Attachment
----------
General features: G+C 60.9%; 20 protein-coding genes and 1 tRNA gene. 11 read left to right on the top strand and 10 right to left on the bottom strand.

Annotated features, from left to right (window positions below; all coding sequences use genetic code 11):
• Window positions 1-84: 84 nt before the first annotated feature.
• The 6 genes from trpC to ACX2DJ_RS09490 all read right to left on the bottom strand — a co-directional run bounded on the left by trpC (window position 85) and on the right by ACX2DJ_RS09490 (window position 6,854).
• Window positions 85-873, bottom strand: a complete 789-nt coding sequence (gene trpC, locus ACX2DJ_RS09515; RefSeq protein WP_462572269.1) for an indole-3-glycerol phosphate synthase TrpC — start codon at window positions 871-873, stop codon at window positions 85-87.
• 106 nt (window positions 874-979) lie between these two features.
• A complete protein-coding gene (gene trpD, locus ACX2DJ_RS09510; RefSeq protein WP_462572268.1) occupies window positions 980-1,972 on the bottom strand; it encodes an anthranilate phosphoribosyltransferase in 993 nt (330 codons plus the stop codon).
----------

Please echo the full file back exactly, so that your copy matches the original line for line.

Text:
General features: G+C 60.9%; 20 protein-coding genes and 1 tRNA gene. 11 read left to right on the top strand and 10 right to left on the bottom strand.

Annotated features, from left to right (window positions below; all coding sequences use genetic code 11):
• Window positions 1-84: 84 nt before the first annotated feature.
• The 6 genes from trpC to ACX2DJ_RS09490 all read right to left on the bottom strand — a co-directional run bounded on the left by trpC (window position 85) and on the right by ACX2DJ_RS09490 (window position 6,854).
• Window positions 85-873, bottom strand: a complete 789-nt coding sequence (gene trpC, locus ACX2DJ_RS09515; RefSeq protein WP_462572269.1) for an indole-3-glycerol phosphate synthase TrpC — start codon at window positions 871-873, stop codon at window positions 85-87.
• 106 nt (window positions 874-979) lie between these two features.
• A complete protein-coding gene (gene trpD, locus ACX2DJ_RS09510; RefSeq protein WP_462572268.1) occupies window positions 980-1,972 on the bottom strand; it encodes an anthranilate phosphoribosyltransferase in 993 nt (330 codons plus the stop codon).